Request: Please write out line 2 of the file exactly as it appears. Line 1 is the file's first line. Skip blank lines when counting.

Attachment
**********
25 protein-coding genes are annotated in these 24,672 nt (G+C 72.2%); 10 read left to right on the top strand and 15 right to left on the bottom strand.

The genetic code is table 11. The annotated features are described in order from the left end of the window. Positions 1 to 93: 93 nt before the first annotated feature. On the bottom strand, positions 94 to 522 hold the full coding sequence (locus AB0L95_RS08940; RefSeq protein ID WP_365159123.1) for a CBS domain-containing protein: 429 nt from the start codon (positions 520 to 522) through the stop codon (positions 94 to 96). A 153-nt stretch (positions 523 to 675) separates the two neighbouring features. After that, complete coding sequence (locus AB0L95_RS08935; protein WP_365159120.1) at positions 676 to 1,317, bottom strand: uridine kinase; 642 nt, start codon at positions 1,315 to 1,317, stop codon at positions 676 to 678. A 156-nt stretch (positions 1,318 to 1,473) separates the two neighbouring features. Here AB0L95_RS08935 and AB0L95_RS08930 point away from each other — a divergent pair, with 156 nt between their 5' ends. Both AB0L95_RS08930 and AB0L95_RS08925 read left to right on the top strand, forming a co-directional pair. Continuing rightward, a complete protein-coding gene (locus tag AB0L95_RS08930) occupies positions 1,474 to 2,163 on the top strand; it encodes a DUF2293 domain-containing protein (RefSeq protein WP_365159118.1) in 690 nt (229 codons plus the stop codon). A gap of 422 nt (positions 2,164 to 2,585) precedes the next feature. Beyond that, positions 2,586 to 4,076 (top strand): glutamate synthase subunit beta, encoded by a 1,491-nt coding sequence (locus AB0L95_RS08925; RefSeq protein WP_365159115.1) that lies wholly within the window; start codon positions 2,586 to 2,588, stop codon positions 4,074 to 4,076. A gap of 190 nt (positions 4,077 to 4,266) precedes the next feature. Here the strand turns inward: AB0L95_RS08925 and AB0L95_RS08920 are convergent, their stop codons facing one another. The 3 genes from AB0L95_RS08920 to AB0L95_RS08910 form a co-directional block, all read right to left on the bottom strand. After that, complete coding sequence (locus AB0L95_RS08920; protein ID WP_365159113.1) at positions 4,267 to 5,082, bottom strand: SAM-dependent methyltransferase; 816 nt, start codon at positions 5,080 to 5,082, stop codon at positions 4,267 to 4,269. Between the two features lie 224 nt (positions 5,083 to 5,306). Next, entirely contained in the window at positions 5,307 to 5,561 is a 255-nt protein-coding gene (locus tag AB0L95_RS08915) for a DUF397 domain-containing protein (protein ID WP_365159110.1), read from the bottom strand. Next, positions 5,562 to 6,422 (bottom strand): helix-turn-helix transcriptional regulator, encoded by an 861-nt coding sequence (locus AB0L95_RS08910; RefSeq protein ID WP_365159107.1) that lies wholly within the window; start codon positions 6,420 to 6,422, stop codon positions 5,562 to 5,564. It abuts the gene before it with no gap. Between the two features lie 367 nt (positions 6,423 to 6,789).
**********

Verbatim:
The genetic code is table 11. The annotated features are described in order from the left end of the window. Positions 1 to 93: 93 nt before the first annotated feature. On the bottom strand, positions 94 to 522 hold the full coding sequence (locus AB0L95_RS08940; RefSeq protein ID WP_365159123.1) for a CBS domain-containing protein: 429 nt from the start codon (positions 520 to 522) through the stop codon (positions 94 to 96). A 153-nt stretch (positions 523 to 675) separates the two neighbouring features. After that, complete coding sequence (locus AB0L95_RS08935; protein WP_365159120.1) at positions 676 to 1,317, bottom strand: uridine kinase; 642 nt, start codon at positions 1,315 to 1,317, stop codon at positions 676 to 678. A 156-nt stretch (positions 1,318 to 1,473) separates the two neighbouring features. Here AB0L95_RS08935 and AB0L95_RS08930 point away from each other — a divergent pair, with 156 nt between their 5' ends. Both AB0L95_RS08930 and AB0L95_RS08925 read left to right on the top strand, forming a co-directional pair. Continuing rightward, a complete protein-coding gene (locus tag AB0L95_RS08930) occupies positions 1,474 to 2,163 on the top strand; it encodes a DUF2293 domain-containing protein (RefSeq protein WP_365159118.1) in 690 nt (229 codons plus the stop codon). A gap of 422 nt (positions 2,164 to 2,585) precedes the next feature. Beyond that, positions 2,586 to 4,076 (top strand): glutamate synthase subunit beta, encoded by a 1,491-nt coding sequence (locus AB0L95_RS08925; RefSeq protein WP_365159115.1) that lies wholly within the window; start codon positions 2,586 to 2,588, stop codon positions 4,074 to 4,076. A gap of 190 nt (positions 4,077 to 4,266) precedes the next feature. Here the strand turns inward: AB0L95_RS08925 and AB0L95_RS08920 are convergent, their stop codons facing one another. The 3 genes from AB0L95_RS08920 to AB0L95_RS08910 form a co-directional block, all read right to left on the bottom strand. After that, complete coding sequence (locus AB0L95_RS08920; protein ID WP_365159113.1) at positions 4,267 to 5,082, bottom strand: SAM-dependent methyltransferase; 816 nt, start codon at positions 5,080 to 5,082, stop codon at positions 4,267 to 4,269. Between the two features lie 224 nt (positions 5,083 to 5,306). Next, entirely contained in the window at positions 5,307 to 5,561 is a 255-nt protein-coding gene (locus tag AB0L95_RS08915) for a DUF397 domain-containing protein (protein ID WP_365159110.1), read from the bottom strand. Next, positions 5,562 to 6,422 (bottom strand): helix-turn-helix transcriptional regulator, encoded by an 861-nt coding sequence (locus AB0L95_RS08910; RefSeq protein ID WP_365159107.1) that lies wholly within the window; start codon positions 6,420 to 6,422, stop codon positions 5,562 to 5,564. It abuts the gene before it with no gap. Between the two features lie 367 nt (positions 6,423 to 6,789).